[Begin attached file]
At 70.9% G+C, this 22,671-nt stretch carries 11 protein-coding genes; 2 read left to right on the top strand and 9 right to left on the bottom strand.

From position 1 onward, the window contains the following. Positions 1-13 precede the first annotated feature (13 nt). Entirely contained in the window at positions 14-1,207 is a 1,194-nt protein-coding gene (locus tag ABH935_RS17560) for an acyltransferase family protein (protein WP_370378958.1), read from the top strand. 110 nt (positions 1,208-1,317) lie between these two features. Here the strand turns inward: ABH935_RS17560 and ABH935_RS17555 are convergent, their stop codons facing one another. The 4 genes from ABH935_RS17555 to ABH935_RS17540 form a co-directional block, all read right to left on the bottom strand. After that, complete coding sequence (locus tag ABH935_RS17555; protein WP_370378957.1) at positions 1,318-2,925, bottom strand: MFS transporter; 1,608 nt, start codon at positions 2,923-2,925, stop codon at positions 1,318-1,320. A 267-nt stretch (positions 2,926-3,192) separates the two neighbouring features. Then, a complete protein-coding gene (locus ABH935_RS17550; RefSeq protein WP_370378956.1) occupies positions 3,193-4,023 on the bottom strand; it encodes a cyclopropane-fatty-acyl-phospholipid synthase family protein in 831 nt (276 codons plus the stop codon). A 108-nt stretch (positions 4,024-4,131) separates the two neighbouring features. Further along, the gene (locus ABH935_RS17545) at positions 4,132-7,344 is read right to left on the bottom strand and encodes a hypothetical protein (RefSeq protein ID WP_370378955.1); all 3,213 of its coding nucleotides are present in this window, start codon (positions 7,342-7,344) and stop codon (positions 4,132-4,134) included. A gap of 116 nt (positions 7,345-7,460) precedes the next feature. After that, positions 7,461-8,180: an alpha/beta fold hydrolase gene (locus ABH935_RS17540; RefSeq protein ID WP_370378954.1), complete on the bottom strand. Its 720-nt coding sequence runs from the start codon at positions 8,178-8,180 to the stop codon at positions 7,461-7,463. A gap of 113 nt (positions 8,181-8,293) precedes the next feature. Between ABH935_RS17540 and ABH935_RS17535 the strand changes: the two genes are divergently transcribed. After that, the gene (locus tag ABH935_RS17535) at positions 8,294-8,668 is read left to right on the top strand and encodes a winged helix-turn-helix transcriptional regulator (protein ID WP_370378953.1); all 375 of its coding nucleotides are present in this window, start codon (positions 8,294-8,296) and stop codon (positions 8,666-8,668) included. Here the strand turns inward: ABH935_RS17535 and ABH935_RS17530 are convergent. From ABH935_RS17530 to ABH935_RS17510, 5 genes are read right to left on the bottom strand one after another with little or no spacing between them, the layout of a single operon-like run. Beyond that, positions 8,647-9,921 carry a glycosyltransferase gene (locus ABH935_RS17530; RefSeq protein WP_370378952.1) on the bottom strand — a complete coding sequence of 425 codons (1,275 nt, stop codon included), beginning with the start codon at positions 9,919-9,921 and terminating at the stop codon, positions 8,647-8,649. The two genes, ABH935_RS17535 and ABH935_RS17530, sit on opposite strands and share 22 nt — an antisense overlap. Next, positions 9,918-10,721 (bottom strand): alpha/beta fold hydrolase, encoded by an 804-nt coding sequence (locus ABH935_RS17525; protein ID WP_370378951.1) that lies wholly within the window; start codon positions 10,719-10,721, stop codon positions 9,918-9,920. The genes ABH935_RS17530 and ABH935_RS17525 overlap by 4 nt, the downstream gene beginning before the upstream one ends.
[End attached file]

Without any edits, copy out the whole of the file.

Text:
At 70.9% G+C, this 22,671-nt stretch carries 11 protein-coding genes; 2 read left to right on the top strand and 9 right to left on the bottom strand.

From position 1 onward, the window contains the following. Positions 1-13 precede the first annotated feature (13 nt). Entirely contained in the window at positions 14-1,207 is a 1,194-nt protein-coding gene (locus tag ABH935_RS17560) for an acyltransferase family protein (protein WP_370378958.1), read from the top strand. 110 nt (positions 1,208-1,317) lie between these two features. Here the strand turns inward: ABH935_RS17560 and ABH935_RS17555 are convergent, their stop codons facing one another. The 4 genes from ABH935_RS17555 to ABH935_RS17540 form a co-directional block, all read right to left on the bottom strand. After that, complete coding sequence (locus tag ABH935_RS17555; protein WP_370378957.1) at positions 1,318-2,925, bottom strand: MFS transporter; 1,608 nt, start codon at positions 2,923-2,925, stop codon at positions 1,318-1,320. A 267-nt stretch (positions 2,926-3,192) separates the two neighbouring features. Then, a complete protein-coding gene (locus ABH935_RS17550; RefSeq protein WP_370378956.1) occupies positions 3,193-4,023 on the bottom strand; it encodes a cyclopropane-fatty-acyl-phospholipid synthase family protein in 831 nt (276 codons plus the stop codon). A 108-nt stretch (positions 4,024-4,131) separates the two neighbouring features. Further along, the gene (locus ABH935_RS17545) at positions 4,132-7,344 is read right to left on the bottom strand and encodes a hypothetical protein (RefSeq protein ID WP_370378955.1); all 3,213 of its coding nucleotides are present in this window, start codon (positions 7,342-7,344) and stop codon (positions 4,132-4,134) included. A gap of 116 nt (positions 7,345-7,460) precedes the next feature. After that, positions 7,461-8,180: an alpha/beta fold hydrolase gene (locus ABH935_RS17540; RefSeq protein ID WP_370378954.1), complete on the bottom strand. Its 720-nt coding sequence runs from the start codon at positions 8,178-8,180 to the stop codon at positions 7,461-7,463. A gap of 113 nt (positions 8,181-8,293) precedes the next feature. Between ABH935_RS17540 and ABH935_RS17535 the strand changes: the two genes are divergently transcribed. After that, the gene (locus tag ABH935_RS17535) at positions 8,294-8,668 is read left to right on the top strand and encodes a winged helix-turn-helix transcriptional regulator (protein ID WP_370378953.1); all 375 of its coding nucleotides are present in this window, start codon (positions 8,294-8,296) and stop codon (positions 8,666-8,668) included. Here the strand turns inward: ABH935_RS17535 and ABH935_RS17530 are convergent. From ABH935_RS17530 to ABH935_RS17510, 5 genes are read right to left on the bottom strand one after another with little or no spacing between them, the layout of a single operon-like run. Beyond that, positions 8,647-9,921 carry a glycosyltransferase gene (locus ABH935_RS17530; RefSeq protein WP_370378952.1) on the bottom strand — a complete coding sequence of 425 codons (1,275 nt, stop codon included), beginning with the start codon at positions 9,919-9,921 and terminating at the stop codon, positions 8,647-8,649. The two genes, ABH935_RS17535 and ABH935_RS17530, sit on opposite strands and share 22 nt — an antisense overlap. Next, positions 9,918-10,721 (bottom strand): alpha/beta fold hydrolase, encoded by an 804-nt coding sequence (locus ABH935_RS17525; protein ID WP_370378951.1) that lies wholly within the window; start codon positions 10,719-10,721, stop codon positions 9,918-9,920. The genes ABH935_RS17530 and ABH935_RS17525 overlap by 4 nt, the downstream gene beginning before the upstream one ends.